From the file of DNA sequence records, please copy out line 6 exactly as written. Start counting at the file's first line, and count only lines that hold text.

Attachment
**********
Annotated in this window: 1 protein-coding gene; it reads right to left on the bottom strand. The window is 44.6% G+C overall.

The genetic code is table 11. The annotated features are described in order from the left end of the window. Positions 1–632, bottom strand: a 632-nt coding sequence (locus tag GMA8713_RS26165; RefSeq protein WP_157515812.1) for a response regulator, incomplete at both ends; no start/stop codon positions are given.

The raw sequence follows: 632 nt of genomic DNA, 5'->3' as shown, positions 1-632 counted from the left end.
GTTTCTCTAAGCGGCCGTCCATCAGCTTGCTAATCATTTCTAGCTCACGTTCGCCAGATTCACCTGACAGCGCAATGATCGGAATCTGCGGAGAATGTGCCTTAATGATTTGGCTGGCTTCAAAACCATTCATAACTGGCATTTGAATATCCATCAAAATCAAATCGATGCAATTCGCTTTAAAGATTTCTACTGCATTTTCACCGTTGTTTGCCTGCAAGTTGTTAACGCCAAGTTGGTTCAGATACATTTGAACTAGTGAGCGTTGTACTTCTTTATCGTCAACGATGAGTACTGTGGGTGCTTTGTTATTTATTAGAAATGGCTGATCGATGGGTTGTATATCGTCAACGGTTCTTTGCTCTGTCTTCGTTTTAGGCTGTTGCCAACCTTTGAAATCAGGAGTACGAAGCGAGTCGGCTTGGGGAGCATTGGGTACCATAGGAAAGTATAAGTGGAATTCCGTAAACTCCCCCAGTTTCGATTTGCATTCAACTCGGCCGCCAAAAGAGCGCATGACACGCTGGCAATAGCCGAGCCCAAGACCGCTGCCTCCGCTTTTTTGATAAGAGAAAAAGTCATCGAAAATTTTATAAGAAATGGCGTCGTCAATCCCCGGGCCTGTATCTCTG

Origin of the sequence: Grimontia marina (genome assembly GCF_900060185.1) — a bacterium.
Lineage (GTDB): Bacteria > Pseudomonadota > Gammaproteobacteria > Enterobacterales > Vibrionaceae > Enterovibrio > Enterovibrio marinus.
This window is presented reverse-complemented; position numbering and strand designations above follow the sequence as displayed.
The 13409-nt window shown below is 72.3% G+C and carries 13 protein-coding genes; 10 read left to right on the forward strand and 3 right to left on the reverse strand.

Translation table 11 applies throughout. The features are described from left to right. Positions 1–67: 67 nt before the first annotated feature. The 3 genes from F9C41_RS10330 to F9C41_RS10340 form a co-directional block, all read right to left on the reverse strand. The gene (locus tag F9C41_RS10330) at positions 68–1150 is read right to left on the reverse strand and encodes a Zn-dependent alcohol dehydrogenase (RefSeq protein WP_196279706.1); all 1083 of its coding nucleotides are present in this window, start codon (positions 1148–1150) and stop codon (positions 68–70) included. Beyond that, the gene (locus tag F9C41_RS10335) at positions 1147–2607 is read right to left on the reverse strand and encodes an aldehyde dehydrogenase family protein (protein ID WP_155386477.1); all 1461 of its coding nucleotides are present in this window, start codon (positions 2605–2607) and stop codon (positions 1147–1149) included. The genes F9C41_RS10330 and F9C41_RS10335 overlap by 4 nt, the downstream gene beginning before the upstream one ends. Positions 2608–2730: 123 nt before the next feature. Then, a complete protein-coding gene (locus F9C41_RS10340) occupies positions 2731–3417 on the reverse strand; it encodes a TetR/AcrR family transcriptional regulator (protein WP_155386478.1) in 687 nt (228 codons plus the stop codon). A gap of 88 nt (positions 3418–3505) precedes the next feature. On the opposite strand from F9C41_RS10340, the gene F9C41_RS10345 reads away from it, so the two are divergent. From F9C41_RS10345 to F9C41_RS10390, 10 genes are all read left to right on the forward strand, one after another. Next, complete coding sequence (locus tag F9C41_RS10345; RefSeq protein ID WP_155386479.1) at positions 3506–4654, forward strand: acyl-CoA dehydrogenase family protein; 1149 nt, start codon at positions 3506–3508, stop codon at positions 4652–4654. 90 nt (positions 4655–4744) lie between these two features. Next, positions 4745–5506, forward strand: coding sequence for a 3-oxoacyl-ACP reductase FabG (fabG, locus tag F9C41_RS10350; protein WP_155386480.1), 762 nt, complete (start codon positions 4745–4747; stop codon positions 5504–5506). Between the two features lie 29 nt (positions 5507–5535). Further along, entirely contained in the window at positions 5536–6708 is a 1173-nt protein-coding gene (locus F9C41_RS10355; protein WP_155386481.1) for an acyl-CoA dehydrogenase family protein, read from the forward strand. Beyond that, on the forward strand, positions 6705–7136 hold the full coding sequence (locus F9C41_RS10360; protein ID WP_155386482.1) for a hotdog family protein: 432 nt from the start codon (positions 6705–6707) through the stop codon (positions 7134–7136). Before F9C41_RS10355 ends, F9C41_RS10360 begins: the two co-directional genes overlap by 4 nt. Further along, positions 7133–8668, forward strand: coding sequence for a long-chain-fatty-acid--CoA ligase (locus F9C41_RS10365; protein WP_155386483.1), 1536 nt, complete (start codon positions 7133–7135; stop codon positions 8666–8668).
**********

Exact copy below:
Lineage (GTDB): Bacteria > Pseudomonadota > Gammaproteobacteria > Enterobacterales > Vibrionaceae > Enterovibrio > Enterovibrio marinus.